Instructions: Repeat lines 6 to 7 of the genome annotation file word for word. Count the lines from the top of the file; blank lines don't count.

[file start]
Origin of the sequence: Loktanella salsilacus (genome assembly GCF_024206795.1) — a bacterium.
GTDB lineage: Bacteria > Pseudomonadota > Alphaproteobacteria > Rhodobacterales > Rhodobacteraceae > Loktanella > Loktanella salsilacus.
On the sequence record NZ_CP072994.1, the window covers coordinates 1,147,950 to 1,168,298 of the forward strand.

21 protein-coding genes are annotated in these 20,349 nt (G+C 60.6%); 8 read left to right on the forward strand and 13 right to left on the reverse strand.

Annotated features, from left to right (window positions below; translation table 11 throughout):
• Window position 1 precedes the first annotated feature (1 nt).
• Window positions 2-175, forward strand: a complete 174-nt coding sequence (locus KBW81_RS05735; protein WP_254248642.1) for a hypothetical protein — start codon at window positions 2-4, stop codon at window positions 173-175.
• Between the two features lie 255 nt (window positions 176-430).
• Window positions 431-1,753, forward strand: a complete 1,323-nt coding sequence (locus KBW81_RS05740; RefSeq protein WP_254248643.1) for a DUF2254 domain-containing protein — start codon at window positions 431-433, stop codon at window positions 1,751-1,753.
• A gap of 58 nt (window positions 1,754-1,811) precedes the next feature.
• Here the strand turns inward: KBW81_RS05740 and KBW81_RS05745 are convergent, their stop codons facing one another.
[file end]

• Window position 1 precedes the first annotated feature (1 nt).
• Window positions 2-175, forward strand: a complete 174-nt coding sequence (locus KBW81_RS05735; protein WP_254248642.1) for a hypothetical protein — start codon at window positions 2-4, stop codon at window positions 173-175.